The general rule of thumb in Alcoholics Anonymous (AA) is to wait at least a year prior to entering a relationship. A person in recovery must focus on building a positive sense of self worth in order to move forward. Learn about building relationships in AA and how to find positive, life affirming people to support a healthy recovery.
Love can be like a drug which produces a state of euphoria in the brain. Many ‘feel good’ neurotransmitters (dopamine and serotonin) are released, resulting in the brain’s chemistry changing. Physical dependence can develop on the object of a person’s affection before a person is aware it is happening.
People who attend AA meetings most likely hear it is best to wait at least a year before getting into a relationship in recovery. A person in recovery needs time to heal without the anxiety, stress and worry of a new relationship which can, over time, become a substitute for drugs or alcohol. Some individuals believe a relationship is the key to maintaining sobriety but can trigger other unhealthy emotions. One year provides time to heal some of the trauma of addiction and to focus on what is most important in recovery.
When It Ends
A relationship with someone started in AA may come to an end. If it does, it is likely to throw a person into a tailspin of emotions and feelings about what went wrong. It is possible to stay sober while in relationship with another person but it is not the responsibility of another person to maintain another’s sobriety. A relationship can become a crutch for a person which is a lot of pressure for one individual to handle. This can turn into codependency, a situation where each person relies on the other to get something back in an unhealthy way. Relapse is also a possibility when a relationship ends which sets a person back and can take longer to rebound in recovery.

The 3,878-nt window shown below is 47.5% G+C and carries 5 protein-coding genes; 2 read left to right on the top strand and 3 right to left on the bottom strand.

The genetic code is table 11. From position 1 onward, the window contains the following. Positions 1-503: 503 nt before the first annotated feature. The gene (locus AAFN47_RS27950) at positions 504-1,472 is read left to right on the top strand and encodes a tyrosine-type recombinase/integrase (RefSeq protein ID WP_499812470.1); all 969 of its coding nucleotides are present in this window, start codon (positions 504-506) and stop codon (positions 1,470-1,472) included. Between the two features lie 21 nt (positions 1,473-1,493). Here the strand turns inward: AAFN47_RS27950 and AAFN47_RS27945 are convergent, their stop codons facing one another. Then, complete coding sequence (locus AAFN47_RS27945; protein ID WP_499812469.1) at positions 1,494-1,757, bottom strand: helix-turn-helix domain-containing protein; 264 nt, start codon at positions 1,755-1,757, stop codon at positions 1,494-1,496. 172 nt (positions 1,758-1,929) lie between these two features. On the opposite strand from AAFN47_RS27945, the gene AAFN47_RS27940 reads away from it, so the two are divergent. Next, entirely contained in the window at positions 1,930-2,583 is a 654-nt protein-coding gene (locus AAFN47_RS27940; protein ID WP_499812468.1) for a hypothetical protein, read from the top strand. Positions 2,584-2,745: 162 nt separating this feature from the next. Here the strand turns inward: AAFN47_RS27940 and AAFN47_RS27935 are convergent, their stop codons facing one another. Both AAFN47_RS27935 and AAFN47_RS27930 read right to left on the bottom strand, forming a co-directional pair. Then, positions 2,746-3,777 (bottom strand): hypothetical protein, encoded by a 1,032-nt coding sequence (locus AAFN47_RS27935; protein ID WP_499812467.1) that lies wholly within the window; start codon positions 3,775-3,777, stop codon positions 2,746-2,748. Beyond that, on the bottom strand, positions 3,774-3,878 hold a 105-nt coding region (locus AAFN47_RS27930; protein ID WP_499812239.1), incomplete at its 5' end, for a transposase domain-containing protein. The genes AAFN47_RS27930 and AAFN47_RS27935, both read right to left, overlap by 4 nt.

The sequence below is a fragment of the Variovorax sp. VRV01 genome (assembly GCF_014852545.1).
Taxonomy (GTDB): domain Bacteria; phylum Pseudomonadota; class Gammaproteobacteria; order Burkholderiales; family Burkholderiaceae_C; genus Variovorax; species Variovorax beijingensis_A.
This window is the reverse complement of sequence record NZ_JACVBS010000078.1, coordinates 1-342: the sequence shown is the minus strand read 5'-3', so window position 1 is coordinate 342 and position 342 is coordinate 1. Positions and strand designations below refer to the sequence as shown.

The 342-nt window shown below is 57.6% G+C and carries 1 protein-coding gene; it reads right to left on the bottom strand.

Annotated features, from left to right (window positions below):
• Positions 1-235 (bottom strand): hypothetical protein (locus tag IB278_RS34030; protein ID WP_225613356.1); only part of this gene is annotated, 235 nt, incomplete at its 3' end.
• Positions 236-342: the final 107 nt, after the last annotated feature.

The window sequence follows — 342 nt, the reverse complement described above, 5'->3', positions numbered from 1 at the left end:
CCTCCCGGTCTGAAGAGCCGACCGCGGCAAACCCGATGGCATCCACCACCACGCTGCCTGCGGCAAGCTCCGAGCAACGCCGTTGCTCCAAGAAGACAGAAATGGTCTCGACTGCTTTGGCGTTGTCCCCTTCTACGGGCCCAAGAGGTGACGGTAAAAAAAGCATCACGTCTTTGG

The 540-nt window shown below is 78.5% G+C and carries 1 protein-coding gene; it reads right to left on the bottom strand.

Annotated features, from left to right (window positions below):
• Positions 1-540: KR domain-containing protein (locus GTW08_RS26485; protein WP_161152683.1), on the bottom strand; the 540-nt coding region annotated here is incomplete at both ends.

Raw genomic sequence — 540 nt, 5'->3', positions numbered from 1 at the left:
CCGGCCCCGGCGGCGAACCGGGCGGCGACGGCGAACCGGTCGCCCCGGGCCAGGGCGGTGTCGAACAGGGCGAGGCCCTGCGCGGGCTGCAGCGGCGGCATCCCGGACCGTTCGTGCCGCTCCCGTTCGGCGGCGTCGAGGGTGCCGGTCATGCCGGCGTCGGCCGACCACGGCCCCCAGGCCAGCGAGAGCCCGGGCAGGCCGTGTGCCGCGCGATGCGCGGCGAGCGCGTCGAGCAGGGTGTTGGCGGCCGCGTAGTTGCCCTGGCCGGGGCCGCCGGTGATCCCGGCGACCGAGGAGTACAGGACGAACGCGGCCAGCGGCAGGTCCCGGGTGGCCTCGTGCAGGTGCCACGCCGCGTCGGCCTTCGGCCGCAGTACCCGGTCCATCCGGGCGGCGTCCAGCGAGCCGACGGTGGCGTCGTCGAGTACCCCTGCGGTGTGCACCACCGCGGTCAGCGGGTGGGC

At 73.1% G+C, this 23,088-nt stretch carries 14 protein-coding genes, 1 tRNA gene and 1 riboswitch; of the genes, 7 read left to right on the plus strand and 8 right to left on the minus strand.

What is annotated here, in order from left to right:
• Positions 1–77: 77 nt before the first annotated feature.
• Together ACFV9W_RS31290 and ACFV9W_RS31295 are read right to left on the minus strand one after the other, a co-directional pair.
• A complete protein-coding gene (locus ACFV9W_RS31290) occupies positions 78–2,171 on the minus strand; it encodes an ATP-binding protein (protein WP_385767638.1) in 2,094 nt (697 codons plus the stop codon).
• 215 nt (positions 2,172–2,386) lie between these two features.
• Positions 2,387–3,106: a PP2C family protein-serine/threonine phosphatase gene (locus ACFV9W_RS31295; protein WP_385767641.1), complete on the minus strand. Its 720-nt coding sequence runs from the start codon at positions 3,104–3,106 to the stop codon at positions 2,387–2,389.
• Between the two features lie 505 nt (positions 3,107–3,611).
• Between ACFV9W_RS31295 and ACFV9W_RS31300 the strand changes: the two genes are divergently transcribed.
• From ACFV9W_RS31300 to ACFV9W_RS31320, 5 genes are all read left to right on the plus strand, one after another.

Better to Wait
Overall, it is better to wait until a person has had time to process the experience of recovery for a time alone before entering into a relationship. A healthy relationship can only be built by two people coming together who are have a strong sense of self and are able to connect with another person in a healthy way (without codependency). Every relationship will have issues, but giving oneself time to be in recovery will allow for more space to grow and heal before pursuing a relationship.
Relationships are hard at any stage of recovery, but can lead to codependency and even relapse if it is not healthy. If you need help quitting drugs, alcohol or relationship codependency, we are here to help you navigate the path and be on your way to recovery.